• Peisirrhodos: I should hope so—it's me!

  • Kassandra: Your mother told me you're competing in the Olympics.

The athlete replies proudly.

  • Peisirrhodos: Just like my grandfather, the great Diagoras himself.
  • Kassandra: That's good to know, but I need more. The Priestess of Demeter has accused your mother of sacrilege.
  • Peisirrhodos: Is she alright? What happened?

  • Kassandra: Your mother has been accused of impiety.

He was alarmed.

  • Peisirrhodos: What! What's going on? What happened?
  • Kassandra: Please, calm down.
  • Peisirrhodos: Calm down! Do you know what they'll do to her?

  • Kassandra: She's fine for now. She snuck into the stadium to watch you, and I need to prove that she had a right to do it.
  • Peisirrhodos: If anyone did, it was mater. Her brothers were champions, as I am now. No one honors the Olympics like her.
  • Kassandra: Thank you. Sit tight, and I'll prove your mother was in her right to attend the Games.

Kassandra noticed an open parchment on a table of food nearby and read it.

  • Kassandra: Hmm, the poem Diagoras of Rhodes... Dedicated by Pindar himself... To K, always be proud, little one. Your father is the greatest of pankration champions.

She took the parchment and before she left, opposite the poem on the other side of the pergola, Kassandra spotted a papyrus on a rag and pillows on the ground and read it.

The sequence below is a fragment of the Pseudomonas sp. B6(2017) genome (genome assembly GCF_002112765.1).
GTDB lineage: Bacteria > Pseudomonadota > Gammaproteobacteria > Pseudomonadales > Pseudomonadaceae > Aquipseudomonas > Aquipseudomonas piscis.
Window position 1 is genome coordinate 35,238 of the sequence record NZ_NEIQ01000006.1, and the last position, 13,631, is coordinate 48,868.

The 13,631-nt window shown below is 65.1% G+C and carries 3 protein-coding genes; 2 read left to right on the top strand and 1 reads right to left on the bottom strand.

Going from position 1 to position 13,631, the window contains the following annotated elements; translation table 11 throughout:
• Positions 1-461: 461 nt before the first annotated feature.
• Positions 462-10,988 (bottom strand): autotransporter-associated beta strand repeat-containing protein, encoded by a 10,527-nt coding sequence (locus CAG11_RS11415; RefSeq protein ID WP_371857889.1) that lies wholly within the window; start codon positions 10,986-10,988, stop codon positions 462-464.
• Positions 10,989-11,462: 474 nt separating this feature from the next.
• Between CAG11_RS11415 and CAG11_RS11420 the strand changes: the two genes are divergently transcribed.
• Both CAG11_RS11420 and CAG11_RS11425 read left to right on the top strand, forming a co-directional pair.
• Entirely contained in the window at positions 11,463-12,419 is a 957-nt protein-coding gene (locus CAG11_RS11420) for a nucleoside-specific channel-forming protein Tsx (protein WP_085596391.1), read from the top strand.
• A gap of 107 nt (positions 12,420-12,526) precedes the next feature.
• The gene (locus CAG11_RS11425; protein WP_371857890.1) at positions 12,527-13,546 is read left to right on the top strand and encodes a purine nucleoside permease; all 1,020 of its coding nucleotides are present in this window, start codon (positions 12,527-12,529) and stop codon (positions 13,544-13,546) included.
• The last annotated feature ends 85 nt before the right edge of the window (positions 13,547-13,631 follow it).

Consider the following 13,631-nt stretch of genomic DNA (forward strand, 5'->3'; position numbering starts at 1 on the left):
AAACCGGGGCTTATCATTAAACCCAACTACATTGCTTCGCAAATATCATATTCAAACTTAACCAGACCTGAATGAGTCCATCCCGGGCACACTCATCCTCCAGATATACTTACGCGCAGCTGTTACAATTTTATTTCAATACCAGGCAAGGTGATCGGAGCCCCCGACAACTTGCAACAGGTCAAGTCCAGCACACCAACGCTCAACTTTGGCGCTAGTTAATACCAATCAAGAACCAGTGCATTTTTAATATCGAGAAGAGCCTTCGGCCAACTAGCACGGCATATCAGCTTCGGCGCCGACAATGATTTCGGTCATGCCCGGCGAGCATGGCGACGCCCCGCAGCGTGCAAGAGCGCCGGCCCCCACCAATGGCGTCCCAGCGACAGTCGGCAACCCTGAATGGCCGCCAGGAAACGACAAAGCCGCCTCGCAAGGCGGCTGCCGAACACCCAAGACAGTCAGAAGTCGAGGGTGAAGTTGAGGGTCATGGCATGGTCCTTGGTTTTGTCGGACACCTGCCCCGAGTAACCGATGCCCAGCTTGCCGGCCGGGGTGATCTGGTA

• Kassandra: What's this? "I have always longed for you..." Kallipateira has an admirer.

Kassandra took the letter and decided to go to the mountain after she concludes to herself:

  • Kassandra: That priestess was in a hurry to carry out her sentence on Kallipateira. I should find them quickly.

She called for Phobos and rode along the streets of Olympia, then the mountain path to the peak at the Statue of Kronos. Kassandra saw a crowd cheering for Kallipateira's death while she, the priestess, and another priest stand near the edge.

(If players decide to snipe the priestess with a bow.)

The quest fails and Kassandra talks to Kallipateira.

  • Kallipateira: You fool, you've doomed me and yourself! You've broken the sacred truce of Olympia!

(If players join them.)

The priestess addresses the small crowd.

  • Priestess of Demeter: We are gathered here today to carry out the will of the gods. To carry out justice.

Kallipateira turns to the priestess, but the priest and the priestess moves in closer.

  • Kallipateira: Please, you must believe me.

Kassandra interrupts them, and they turn their attention to her.